What is Maneki Neko? The Lucky Cat

manekineko Culture

Cats have a long history of being considered lucky animals in East Asian folklore. They are associated with bringing good business and fortune to people. And if you have ever been to a Chinese restaurant or shop anywhere in the world, you may have come across statues of often golden cats that seem to be beckoning you inside. Those who watch Japanese anime or play Japanese video games may have also come across depictions of this beckoning cat. But did you know that the beckoning cat, or maneki neko, has its origins in Japan? What is maneki neko, what’s the meaning behind this lucky cat, and what is its origin story? Let’s dive into the world of the maneki neko from Japan!

Writer's profile
Writer’s profile

Stefanie Akkerman moved from the Netherlands to Japan in 2013 with her Japanese husband and son. She jumped into the niche of Dutch tour guiding in Tokyo and Kamakura in 2015 and occasionally writes articles about all the great sights and activities Japan has to offer. She loves (Japanese) food, and to work that all off she goes diving, snorkeling, cycling, or hiking.

This post may contain some affiliate links. When you click through and make a purchase we may receive some commission, at no extra cost to you.

Origin Story of Maneki Neko

The story of the maneki neko goes back to the Edo Period. As is usually the case with old legends and stories, there are multiple versions of the origin story of the Japanese lucky cat. The most famous story is the one about a man who was in the beautiful garden of a temple when he saw a cat in the temple who appeared to be beckoning him. He found that an interesting thing to happen, so he decided to follow the cat to see what was going on. It was right then when lightning struck the exact spot where the man was just standing a few seconds ago. Feeling that he owed his life to this cat, the man donated a lot of money to the temple, helping the temple flourish like never before. 

maneki neko

The Meaning of Maneki Neko

Small and large statues of the maneki neko can be found in places like temples, restaurants, and shops all over Japan. Generally, you could say that the maneki neko brings its owner luck and fortune, but there are some variations in its meaning depending on which hand makes the beckoning gesture. If the cat is waving its left paw, it is inviting customers into the store or restaurant behind it. When the right paw is up, the cat is inviting good fortune and money for the owner. A maneki neko with both paws raised is a bit more rare, but if you happen upon this type of lucky cat it is providing its owners with protection. They also say that the higher the paw(s) is raised, the stronger its lucky effect will be.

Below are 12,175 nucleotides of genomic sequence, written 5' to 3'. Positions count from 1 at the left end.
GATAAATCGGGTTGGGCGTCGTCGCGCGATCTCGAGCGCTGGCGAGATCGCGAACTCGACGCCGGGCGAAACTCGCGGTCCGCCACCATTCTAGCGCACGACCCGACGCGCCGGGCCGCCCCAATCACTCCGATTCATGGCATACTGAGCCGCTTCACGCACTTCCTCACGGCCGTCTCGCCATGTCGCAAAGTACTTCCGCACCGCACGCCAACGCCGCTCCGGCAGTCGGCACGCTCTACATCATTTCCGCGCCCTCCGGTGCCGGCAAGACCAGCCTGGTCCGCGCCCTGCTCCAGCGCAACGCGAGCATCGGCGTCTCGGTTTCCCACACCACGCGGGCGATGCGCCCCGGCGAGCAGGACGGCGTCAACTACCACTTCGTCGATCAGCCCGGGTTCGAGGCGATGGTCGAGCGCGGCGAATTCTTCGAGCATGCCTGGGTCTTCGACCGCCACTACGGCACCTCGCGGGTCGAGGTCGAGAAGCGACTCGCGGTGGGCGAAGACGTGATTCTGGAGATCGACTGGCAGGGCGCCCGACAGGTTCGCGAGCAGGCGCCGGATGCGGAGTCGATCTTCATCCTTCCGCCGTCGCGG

Maneki Neko’s Colors and Component Meanings

Most maneki neko are made of ceramic, but there are also cats that are made of plastic, wood, or even expensive materials such as jade or gold. They also come in various colors, all of which have a different meaning. This is an overview of the most common maneki neko colors and their interpretation:

  • Calico cat color: this is the luckiest color
  • White: positivity and happiness
  • Black: protection
  • Red: for a good love life
  • Gold: money and fortune
  • Green: health and education
  • Blue: wisdom and success
manekineko

Similar to the fox statues in front of inari shrines, maneki neko cats also hold and wear things that carry symbolic meanings. Here are some commonly worn and held items and what they mean:

  • Collar with bell: just like the pets of wealthy owners in the Edo Period, maneki neko often wear this accessory to show it belongs to a well-to-do owner
  • Bib: they are likely worn in a similar way that many jizo statues in temples and shrines wear their red bibs for protection
  • Traditional coin: the oval-shaped large coin is worth 1 ryo (around 1000 USD in today’s worth). Sometimes it says ‘千万両’ (10 million ryo), an astronomical amount of money, especially back in the day.
  • Fish: usually you see a carp depicted, as they stand for strength and vigor. Fish are also symbolic of a bountiful catch and wealth.
  • Ball or gemstone: this represents wisdom and is also connected to money
  • Sake barrel: the empty sake barrel wards off evil and brings in luck
  • Hammer: when this hammer is shaken, it is supposed to shower wealth
  • Daikon radish: this large vegetable symbolizes wealth and good luck
  • Drum: a drum symbolizes a shop that is overflowing with customers

It is always interesting to have a closer look at traditional items like the lucky cat and find out more about the meaning of all the symbolism that’s in the details.

Traveling in Japan

tsukiji tour

If you enjoy hearing interesting background stories about the places you travel to and the culture you are discovering on your trips, booking a private guide on one of your travel days is a great idea. Private tours give you the opportunity to go deeper below the surface compared to going it alone or joining a generic group tour. Because it is only you and your travel companion(s), the tour’s itinerary and the guide’s stories can be completely adjusted to fit your interests and needs. Whether you decide to book a tour to hit the ground running at the start of your trip or to ask all the questions that popped up during your trip at the very end, it will be one of your most memorable Japan experiences for sure. We offer private tours in Tokyo, Kyoto, Osaka, Hiroshima, and other cities. Check out what we have on offer and make sure to book your favorite tour before you come to Japan!

Follow us on InstagramFacebookTwitter and TikTok for more travel inspiration. Or tag us to get featured!

Happy traveling!

Other articles you might be interested in



Booking.com

Culture
Sponsored links
Share this article on your social media
Miki HidaFollow
Japan Wonder Travel Blog
Copied title and URL